Electric Vehicle Company

Electric VehicleThe Electric Vehicle Company
Electric Vehicle Company was an American automobile holding company and early pioneering manufacturer of automobiles.wikipedia
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Isaac Rice

Isaac Leopold RiceIsaac L. RiceIsaac L. Rice and Julia B. Rice House
The Electric Vehicle Company was founded 27 September 1897 as a holding company of battery-powered electric vehicle manufacturers made up of several companies assembled by Isaac Rice.
Some of the numerous other companies Rice organized or was involved in included the Electric Vehicle Company, Car Lighting and Power Company, American Casein Company, and the Consolidated Rubber Tire Company.

Electrobat

Morris & SalomElectrobat IIHenry G. Morris, Pedro G. Salom
Their vehicles were constructed by Henry G. Morris and Pedro G. Salom, builders of the Electrobats, the first truly useful electric automobiles in the USA.
They sold the cabs and their concept to Isaac L. Rice, who reincorporated the enterprise as the Electric Vehicle Company (Elizabethport, New Jersey), in 1897, and later became part of Pope's empire.

Columbia (automobile brand)

Columbia Automobile CompanyColumbiaColumbia Electric
Whitney brought in industrial leader Albert Augustus Pope now, who brought the Columbia Automobile Company.
They included the Pope Manufacturing Company of Hartford, Connecticut, the Electric Vehicle Company, and an entity of brief existence in 1899, the Columbia Automobile Company.

Riker Electric Vehicle Company

Riker ElectricRikerRiker Motor Vehicle Company
The trust was reorganized as the parent company of several vehicle manufacturers, among them Columbia and the Riker Electric Vehicle Company, which was acquired in 1902.
Designed by Andrew L. Riker, they were built in small numbers until the company was absorbed by the Electric Vehicle Company in 1901.

Albert Augustus Pope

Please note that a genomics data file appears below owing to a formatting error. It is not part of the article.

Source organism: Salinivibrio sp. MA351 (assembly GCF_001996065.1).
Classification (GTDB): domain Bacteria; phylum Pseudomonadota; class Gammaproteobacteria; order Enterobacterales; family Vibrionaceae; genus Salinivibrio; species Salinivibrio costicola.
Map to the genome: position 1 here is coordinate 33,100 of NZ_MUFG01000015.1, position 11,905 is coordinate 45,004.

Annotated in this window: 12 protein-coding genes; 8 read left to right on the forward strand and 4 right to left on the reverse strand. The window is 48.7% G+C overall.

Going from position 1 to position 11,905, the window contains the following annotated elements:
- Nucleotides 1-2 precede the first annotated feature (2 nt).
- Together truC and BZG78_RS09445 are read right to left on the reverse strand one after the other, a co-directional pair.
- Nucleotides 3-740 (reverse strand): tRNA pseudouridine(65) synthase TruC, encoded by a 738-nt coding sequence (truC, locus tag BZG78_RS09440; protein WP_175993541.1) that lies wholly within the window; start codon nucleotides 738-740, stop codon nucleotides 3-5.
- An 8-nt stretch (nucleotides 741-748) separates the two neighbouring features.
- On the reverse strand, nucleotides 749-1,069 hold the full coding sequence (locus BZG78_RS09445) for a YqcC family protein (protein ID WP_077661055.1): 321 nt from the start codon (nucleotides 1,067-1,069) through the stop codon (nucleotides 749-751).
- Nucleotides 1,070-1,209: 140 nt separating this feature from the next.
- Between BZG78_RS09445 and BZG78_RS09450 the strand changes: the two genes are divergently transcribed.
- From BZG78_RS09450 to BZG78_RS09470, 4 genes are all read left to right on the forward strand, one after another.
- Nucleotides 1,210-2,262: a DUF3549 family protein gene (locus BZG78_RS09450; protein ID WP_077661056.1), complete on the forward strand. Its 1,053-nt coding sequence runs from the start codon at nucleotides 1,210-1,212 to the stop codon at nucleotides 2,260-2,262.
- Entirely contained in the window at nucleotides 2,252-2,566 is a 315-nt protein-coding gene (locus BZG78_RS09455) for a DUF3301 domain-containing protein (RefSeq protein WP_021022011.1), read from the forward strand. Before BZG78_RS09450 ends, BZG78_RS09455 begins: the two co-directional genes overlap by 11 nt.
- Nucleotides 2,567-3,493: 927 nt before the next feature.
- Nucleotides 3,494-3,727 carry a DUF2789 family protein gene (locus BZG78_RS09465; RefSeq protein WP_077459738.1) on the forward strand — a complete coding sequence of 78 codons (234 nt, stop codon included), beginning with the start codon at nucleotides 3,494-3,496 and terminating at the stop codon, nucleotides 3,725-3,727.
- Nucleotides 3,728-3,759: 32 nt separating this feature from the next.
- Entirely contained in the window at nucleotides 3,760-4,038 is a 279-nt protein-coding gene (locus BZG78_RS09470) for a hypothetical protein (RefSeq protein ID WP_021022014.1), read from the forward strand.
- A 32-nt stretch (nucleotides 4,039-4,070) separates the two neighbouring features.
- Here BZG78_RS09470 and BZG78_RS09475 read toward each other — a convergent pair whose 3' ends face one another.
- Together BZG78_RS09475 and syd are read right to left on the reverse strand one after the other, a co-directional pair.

Albert PopeAlbert A. PopeColonel Albert Pope
Whitney brought in industrial leader Albert Augustus Pope now, who brought the Columbia Automobile Company.
In 1897, he renamed the Motor Carriage Department as the separate Columbia Automobile Company, which was spun off and sold to the Electric Vehicle Company, in which he was also an investor.

George B. Selden

Selden patentGeorge Baldwin SeldenGeorge Selden
Electric Vehicle's chief asset was now the holding of the Selden Patent which established a right to royalties from all manufacturers of internal combustion engine vehicles.
In 1899 he sold his patent rights to William C. Whitney, who proposed manufacturing electric-powered taxicabs as the Electric Vehicle Company, EVC, for a royalty of US$15 per car with a minimum annual payment of US$5,000.

List of defunct automobile manufacturers of the United States

List of defunct United States automobile manufacturersList of defunct automobile manufacturersdefunct American automobile company

Manhattan

Manhattan, New YorkManhattan, New York CityNew York
Twelve of these cabs were in use in Manhattan in January, 1897.

Syndicate

syndicatesbanking syndicatecombine
The company was taken over in 1899 by a syndicate around William C. Whitney, Thomas Fortune Ryan Anthony N. Brady, and P. A. B. Widener, thus forming the so-called "Lead Cab Trust," which hoped to develop a monopoly by placing electric cabs on the streets of major American cities, starting with New York City, Philadelphia, Chicago, Washington, D.C., and Boston.

William Collins Whitney

William C. WhitneyWilliam WhitneyW. C. Whitney
The company was taken over in 1899 by a syndicate around William C. Whitney, Thomas Fortune Ryan Anthony N. Brady, and P. A. B. Widener, thus forming the so-called "Lead Cab Trust," which hoped to develop a monopoly by placing electric cabs on the streets of major American cities, starting with New York City, Philadelphia, Chicago, Washington, D.C., and Boston.

Thomas Fortune Ryan

Thomas F. Ryan
The company was taken over in 1899 by a syndicate around William C. Whitney, Thomas Fortune Ryan Anthony N. Brady, and P. A. B. Widener, thus forming the so-called "Lead Cab Trust," which hoped to develop a monopoly by placing electric cabs on the streets of major American cities, starting with New York City, Philadelphia, Chicago, Washington, D.C., and Boston.